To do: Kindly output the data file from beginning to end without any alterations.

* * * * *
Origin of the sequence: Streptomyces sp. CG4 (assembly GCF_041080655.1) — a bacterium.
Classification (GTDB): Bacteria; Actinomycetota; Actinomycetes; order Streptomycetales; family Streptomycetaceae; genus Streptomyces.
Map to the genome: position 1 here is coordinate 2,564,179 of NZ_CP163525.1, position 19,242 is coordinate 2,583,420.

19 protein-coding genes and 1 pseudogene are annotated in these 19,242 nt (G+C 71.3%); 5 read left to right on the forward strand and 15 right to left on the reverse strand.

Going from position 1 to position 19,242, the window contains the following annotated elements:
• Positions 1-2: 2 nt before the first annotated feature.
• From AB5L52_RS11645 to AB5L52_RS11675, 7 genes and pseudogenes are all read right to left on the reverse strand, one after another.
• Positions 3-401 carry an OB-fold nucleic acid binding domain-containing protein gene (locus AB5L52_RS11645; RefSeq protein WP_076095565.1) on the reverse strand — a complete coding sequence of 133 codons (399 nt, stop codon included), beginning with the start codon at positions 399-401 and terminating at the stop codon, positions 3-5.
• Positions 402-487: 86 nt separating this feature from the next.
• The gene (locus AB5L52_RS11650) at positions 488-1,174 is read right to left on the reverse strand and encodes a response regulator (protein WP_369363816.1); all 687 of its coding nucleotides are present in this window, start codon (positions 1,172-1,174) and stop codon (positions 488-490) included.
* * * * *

Origin of the sequence: Streptomyces sp. CG4 (assembly GCF_041080655.1) — a bacterium.
Classification (GTDB): Bacteria; Actinomycetota; Actinomycetes; order Streptomycetales; family Streptomycetaceae; genus Streptomyces.
Map to the genome: position 1 here is coordinate 2,564,179 of NZ_CP163525.1, position 19,242 is coordinate 2,583,420.

19 protein-coding genes and 1 pseudogene are annotated in these 19,242 nt (G+C 71.3%); 5 read left to right on the forward strand and 15 right to left on the reverse strand.

Going from position 1 to position 19,242, the window contains the following annotated elements:
• Positions 1-2: 2 nt before the first annotated feature.
• From AB5L52_RS11645 to AB5L52_RS11675, 7 genes and pseudogenes are all read right to left on the reverse strand, one after another.
• Positions 3-401 carry an OB-fold nucleic acid binding domain-containing protein gene (locus AB5L52_RS11645; RefSeq protein WP_076095565.1) on the reverse strand — a complete coding sequence of 133 codons (399 nt, stop codon included), beginning with the start codon at positions 399-401 and terminating at the stop codon, positions 3-5.
• Positions 402-487: 86 nt separating this feature from the next.
• The gene (locus AB5L52_RS11650) at positions 488-1,174 is read right to left on the reverse strand and encodes a response regulator (protein WP_369363816.1); all 687 of its coding nucleotides are present in this window, start codon (positions 1,172-1,174) and stop codon (positions 488-490) included.